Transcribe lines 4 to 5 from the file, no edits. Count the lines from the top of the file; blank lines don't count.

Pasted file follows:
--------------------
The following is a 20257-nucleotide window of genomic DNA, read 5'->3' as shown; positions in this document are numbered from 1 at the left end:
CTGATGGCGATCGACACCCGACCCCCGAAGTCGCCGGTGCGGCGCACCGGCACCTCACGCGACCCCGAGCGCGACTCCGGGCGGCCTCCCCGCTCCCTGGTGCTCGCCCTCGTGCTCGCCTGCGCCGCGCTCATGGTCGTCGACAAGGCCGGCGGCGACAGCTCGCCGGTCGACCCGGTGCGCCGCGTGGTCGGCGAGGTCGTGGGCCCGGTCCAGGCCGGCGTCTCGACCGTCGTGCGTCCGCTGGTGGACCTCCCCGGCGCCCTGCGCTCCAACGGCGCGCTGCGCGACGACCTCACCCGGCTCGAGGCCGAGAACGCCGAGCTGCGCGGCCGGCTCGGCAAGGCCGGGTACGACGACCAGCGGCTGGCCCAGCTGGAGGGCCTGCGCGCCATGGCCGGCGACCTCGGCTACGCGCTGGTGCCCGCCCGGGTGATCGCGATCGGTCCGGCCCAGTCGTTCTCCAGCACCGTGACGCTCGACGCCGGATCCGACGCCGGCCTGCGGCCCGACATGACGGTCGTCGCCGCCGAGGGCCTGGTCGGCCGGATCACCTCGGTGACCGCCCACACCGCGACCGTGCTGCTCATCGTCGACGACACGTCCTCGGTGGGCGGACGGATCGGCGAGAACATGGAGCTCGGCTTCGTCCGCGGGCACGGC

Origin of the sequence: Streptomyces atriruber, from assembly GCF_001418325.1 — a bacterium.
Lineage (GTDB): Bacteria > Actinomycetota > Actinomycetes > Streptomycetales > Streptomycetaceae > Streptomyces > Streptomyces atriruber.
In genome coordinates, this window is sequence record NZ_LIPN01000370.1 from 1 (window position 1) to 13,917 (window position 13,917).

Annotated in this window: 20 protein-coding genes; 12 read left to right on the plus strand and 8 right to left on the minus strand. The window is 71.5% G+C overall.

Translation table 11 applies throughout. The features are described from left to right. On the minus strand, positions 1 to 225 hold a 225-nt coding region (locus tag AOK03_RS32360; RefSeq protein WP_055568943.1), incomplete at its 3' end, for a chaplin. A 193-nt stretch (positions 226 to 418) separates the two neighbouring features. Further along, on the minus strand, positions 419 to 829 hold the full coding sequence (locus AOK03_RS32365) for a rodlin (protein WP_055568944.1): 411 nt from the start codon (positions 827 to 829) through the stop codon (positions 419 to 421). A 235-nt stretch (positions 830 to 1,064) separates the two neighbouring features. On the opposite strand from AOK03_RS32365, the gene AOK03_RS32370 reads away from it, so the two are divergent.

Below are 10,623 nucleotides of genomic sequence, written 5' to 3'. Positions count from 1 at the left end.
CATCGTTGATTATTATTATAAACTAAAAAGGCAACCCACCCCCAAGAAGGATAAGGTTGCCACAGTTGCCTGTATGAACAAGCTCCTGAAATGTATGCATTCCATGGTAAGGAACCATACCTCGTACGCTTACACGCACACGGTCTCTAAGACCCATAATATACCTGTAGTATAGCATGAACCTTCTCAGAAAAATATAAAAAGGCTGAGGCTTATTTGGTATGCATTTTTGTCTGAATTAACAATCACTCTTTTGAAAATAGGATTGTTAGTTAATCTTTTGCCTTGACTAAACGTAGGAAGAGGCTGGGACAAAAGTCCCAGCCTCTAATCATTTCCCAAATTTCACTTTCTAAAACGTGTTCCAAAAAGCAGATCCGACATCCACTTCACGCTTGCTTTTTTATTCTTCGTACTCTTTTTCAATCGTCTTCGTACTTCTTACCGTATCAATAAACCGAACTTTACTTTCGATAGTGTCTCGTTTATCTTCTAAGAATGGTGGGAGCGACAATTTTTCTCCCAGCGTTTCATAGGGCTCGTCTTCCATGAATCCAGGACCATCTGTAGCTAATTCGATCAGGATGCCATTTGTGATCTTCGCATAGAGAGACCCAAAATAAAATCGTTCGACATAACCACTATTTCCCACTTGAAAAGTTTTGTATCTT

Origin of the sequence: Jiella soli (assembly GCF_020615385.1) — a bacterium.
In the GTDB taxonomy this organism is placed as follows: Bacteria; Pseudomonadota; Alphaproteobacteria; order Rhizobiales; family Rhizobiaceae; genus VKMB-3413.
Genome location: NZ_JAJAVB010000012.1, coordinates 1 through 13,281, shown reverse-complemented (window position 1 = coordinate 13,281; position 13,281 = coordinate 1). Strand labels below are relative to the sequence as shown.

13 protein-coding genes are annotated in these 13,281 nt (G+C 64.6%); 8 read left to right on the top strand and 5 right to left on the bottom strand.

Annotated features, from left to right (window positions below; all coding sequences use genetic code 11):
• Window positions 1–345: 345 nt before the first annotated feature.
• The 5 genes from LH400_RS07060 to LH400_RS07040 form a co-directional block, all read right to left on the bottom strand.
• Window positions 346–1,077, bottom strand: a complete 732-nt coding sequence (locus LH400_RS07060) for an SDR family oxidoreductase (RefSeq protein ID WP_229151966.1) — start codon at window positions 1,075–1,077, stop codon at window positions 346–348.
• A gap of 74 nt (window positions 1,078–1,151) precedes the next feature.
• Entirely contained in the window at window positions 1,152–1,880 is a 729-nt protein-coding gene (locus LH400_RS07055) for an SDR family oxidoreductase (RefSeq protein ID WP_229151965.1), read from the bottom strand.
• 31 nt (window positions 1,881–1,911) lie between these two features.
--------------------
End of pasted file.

Lineage (GTDB): Bacteria > Actinomycetota > Actinomycetes > Streptomycetales > Streptomycetaceae > Streptomyces > Streptomyces atriruber.
In genome coordinates, this window is sequence record NZ_LIPN01000370.1 from 1 (window position 1) to 13,917 (window position 13,917).